How to lead an inclusive ideation session

Thursday, August 18, 2022

Whenever we come together as a team, we aspire to meld brilliant minds and bring big ideas to life. After all, the biggest breakthroughs come when the collective team is involved, engaged, and inspired. And yet, at some companies, the moment the facilitator outlines the objectives and introduces the participants, the ideation or brainstorming process becomes stifled when the organizer inquires if anyone has any initial ideas.

This is because, in that instant, the ideation has been hijacked. It’s no longer a collaborative effort but a monologue from the most extroverted, loudest voice in the room. And as we all know, ideation thrives when it’s a collective and diverse flow of ideas. So how can business leaders get ideation back on track and ensure it’s truly a melding of all minds, personalities, and learning styles?

Setting the tone

If you’re the presider, the first step is to ensure everyone in the room feels comfortable sharing their ideas. This means creating a safe space where people feel free to contribute without judgment or criticism. It also means the leader needs to be open to all ideas, even those that may seem far from feasible or misaligned with their own agenda.

To be successful, it’s important to give everyone a comfortable platform to share their thoughts, ideas, and perspectives. Try having participants write down or draw their ideas and concepts on paper or a post-it note. From there, have everyone individually present and post their idea(s) on the wall (or a virtual MURAL whiteboard). As each person presents, ask them to sort and categorize post-its into affinity groups of like-minded concepts. This prevents the more extroverted personalities from dominating the conversation.

The personality factor in ideation

The next step is to encourage a diversity of insights and ideas that might have been overlooked otherwise. To fuel quality contributions, members will need to think outside the box, instead of simply volunteering what initially comes to mind.

This is where you should provide time and space to accommodate different personality types and styles. For instance, consider the more introverted members of the group – those who work best when they take time to observe, marinate and consider the possibilities. It’s also helpful to have multiple cycles of feedback so the conversation progresses. An introvert’s feedback, when given time to ruminate, is often the most creative, compelling, and insightful takeaway from the ideation.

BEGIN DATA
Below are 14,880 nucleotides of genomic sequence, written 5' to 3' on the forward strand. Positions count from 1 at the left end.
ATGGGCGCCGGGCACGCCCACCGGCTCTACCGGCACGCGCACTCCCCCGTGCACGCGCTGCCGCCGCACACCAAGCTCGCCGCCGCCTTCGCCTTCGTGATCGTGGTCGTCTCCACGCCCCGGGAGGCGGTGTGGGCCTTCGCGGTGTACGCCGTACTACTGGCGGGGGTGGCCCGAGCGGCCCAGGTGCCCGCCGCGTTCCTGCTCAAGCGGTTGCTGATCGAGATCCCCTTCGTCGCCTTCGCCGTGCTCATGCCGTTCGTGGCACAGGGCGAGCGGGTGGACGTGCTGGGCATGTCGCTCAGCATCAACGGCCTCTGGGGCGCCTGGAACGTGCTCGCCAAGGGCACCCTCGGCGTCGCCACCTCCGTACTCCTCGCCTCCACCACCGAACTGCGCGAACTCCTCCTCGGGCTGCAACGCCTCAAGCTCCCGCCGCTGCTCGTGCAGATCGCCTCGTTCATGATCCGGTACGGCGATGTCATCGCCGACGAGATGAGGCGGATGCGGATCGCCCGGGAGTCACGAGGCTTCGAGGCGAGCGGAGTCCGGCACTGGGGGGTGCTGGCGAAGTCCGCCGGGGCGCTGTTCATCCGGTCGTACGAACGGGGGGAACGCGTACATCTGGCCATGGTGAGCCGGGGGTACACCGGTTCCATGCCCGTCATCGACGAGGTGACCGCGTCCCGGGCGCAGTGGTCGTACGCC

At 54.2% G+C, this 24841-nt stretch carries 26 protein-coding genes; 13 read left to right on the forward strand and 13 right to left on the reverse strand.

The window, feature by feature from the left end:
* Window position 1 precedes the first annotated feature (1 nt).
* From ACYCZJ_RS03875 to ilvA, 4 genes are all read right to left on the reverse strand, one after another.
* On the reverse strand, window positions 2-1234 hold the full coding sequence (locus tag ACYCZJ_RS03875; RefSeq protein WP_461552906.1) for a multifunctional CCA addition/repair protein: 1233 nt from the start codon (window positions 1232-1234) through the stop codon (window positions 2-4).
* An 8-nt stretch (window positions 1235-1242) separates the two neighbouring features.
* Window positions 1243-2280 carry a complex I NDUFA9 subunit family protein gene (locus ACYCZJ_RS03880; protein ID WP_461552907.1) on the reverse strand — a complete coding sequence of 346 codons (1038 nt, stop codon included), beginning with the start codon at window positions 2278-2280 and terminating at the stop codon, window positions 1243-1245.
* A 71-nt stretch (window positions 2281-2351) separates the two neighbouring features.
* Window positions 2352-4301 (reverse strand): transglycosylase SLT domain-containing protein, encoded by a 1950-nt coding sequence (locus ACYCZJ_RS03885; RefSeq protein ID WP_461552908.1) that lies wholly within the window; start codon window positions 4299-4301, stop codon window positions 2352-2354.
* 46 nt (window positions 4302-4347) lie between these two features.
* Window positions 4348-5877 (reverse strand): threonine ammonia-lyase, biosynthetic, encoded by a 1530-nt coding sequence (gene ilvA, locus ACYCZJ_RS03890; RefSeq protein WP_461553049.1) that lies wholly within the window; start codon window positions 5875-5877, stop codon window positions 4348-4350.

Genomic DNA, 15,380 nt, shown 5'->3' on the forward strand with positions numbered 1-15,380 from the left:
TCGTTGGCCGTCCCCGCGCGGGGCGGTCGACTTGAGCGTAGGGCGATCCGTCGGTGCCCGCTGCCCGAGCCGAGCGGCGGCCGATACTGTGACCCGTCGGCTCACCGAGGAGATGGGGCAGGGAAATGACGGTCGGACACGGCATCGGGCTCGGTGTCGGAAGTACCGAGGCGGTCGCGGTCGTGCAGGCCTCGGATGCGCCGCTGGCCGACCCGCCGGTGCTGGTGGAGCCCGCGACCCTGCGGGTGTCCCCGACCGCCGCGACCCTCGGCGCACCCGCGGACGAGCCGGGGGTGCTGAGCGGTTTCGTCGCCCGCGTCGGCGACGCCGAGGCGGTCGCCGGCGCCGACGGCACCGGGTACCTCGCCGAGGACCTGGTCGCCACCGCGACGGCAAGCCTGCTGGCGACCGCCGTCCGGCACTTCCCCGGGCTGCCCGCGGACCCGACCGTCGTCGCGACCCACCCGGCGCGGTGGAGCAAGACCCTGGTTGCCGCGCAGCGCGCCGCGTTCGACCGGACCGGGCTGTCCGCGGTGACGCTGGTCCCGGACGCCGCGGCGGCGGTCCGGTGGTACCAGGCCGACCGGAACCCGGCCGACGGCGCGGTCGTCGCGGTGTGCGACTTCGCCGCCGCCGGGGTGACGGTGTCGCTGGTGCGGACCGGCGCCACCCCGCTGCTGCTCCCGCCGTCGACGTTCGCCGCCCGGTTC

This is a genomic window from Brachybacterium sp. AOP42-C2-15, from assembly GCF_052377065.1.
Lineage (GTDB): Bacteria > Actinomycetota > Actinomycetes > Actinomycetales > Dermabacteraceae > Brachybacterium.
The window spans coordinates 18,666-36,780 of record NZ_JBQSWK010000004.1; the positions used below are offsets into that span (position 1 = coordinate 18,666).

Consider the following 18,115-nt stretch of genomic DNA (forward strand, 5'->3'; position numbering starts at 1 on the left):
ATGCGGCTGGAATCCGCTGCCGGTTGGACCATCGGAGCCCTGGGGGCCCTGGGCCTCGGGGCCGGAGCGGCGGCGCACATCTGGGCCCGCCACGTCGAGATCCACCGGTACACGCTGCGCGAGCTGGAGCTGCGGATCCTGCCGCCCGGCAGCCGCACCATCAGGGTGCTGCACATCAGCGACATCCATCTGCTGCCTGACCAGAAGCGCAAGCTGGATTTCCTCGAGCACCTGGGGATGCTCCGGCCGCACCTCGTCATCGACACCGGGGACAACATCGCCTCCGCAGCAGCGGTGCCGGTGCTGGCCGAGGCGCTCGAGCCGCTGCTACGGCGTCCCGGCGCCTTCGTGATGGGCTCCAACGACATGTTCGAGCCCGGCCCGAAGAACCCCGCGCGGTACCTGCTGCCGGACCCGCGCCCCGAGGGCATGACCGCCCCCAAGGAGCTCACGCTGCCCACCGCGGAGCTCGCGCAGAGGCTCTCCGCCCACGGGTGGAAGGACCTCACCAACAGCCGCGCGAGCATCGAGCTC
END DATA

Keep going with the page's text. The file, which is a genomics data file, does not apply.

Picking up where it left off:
This is not to say that you remove any opportunity for extroverted members to contribute. Such individuals are imaginative, creative, and comfortable with crafting ideas as they discuss. They may need to speak extemporaneously to let their thoughts flow, so give them the airtime. The key is to recognize when they are overpowering the conversation. When they do, simply acknowledge their contribution and move on to a less extroverted member. Your pivot can be as simple as saying, “now, I’d love to hear from Sarah.” This is a proven strategy to ensure a diverse array of contributions from everyone on your team.

Deepening the discussion

Lastly, it’s important to create an environment where all ideas are given extensive thought and deliberation. You should lead the way in asking probing questions rather than settle for a yes or no response. When someone shares an experience, encourage them to elaborate. Ask them: What did you observe? What are we missing? How does it make you feel? Have you had this experience before? If so, what did you do?

Proceeding in this manner is far better than single-handedly pushing for a particular solution and having them react. For the most part, your job as a presider should be facilitative in nature. The traditional leader-follower dynamic is a powerful force that can be used for ideation, but only if it is done in the right way. With an inclusive approach, ideation can be a truly collaborative process that unearths imaginative solutions and fuels transformative value.

Parker Lee

Parker Lee is the managing partner of Territory, a design consultancy, who has developed and led teams in transformation, design thinking, and business development for decades. Co-author of The Art of Opportunity, he has created and facilitated dozens of design and visual thinking engagements.

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